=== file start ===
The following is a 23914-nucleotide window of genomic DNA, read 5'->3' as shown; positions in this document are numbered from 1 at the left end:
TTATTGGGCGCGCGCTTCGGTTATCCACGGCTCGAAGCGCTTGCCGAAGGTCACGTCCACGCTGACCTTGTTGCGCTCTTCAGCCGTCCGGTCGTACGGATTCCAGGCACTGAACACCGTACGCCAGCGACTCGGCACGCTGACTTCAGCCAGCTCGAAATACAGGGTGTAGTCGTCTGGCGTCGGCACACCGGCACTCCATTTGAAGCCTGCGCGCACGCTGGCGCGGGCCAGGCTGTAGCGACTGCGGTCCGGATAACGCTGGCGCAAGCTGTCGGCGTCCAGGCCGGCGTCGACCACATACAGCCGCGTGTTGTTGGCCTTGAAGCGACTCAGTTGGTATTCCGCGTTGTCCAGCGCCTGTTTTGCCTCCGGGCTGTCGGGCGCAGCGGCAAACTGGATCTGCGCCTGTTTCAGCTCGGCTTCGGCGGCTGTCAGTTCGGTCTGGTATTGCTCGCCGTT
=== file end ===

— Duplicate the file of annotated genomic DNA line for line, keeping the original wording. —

The following is a 23914-nucleotide window of genomic DNA, read 5'->3' as shown; positions in this document are numbered from 1 at the left end:
TTATTGGGCGCGCGCTTCGGTTATCCACGGCTCGAAGCGCTTGCCGAAGGTCACGTCCACGCTGACCTTGTTGCGCTCTTCAGCCGTCCGGTCGTACGGATTCCAGGCACTGAACACCGTACGCCAGCGACTCGGCACGCTGACTTCAGCCAGCTCGAAATACAGGGTGTAGTCGTCTGGCGTCGGCACACCGGCACTCCATTTGAAGCCTGCGCGCACGCTGGCGCGGGCCAGGCTGTAGCGACTGCGGTCCGGATAACGCTGGCGCAAGCTGTCGGCGTCCAGGCCGGCGTCGACCACATACAGCCGCGTGTTGTTGGCCTTGAAGCGACTCAGTTGGTATTCCGCGTTGTCCAGCGCCTGTTTTGCCTCCGGGCTGTCGGGCGCAGCGGCAAACTGGATCTGCGCCTGTTTCAGCTCGGCTTCGGCGGCTGTCAGTTCGGTCTGGTATTGCTCGCCGTT